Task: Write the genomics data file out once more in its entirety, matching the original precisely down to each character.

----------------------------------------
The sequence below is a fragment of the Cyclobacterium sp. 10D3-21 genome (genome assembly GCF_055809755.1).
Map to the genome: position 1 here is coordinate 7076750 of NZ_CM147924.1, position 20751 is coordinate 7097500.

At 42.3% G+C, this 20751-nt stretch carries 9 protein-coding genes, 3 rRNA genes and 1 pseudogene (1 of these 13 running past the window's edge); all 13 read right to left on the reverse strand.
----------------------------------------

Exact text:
The sequence below is a fragment of the Cyclobacterium sp. 10D3-21 genome (genome assembly GCF_055809755.1).
Map to the genome: position 1 here is coordinate 7076750 of NZ_CM147924.1, position 20751 is coordinate 7097500.

At 42.3% G+C, this 20751-nt stretch carries 9 protein-coding genes, 3 rRNA genes and 1 pseudogene (1 of these 13 running past the window's edge); all 13 read right to left on the reverse strand.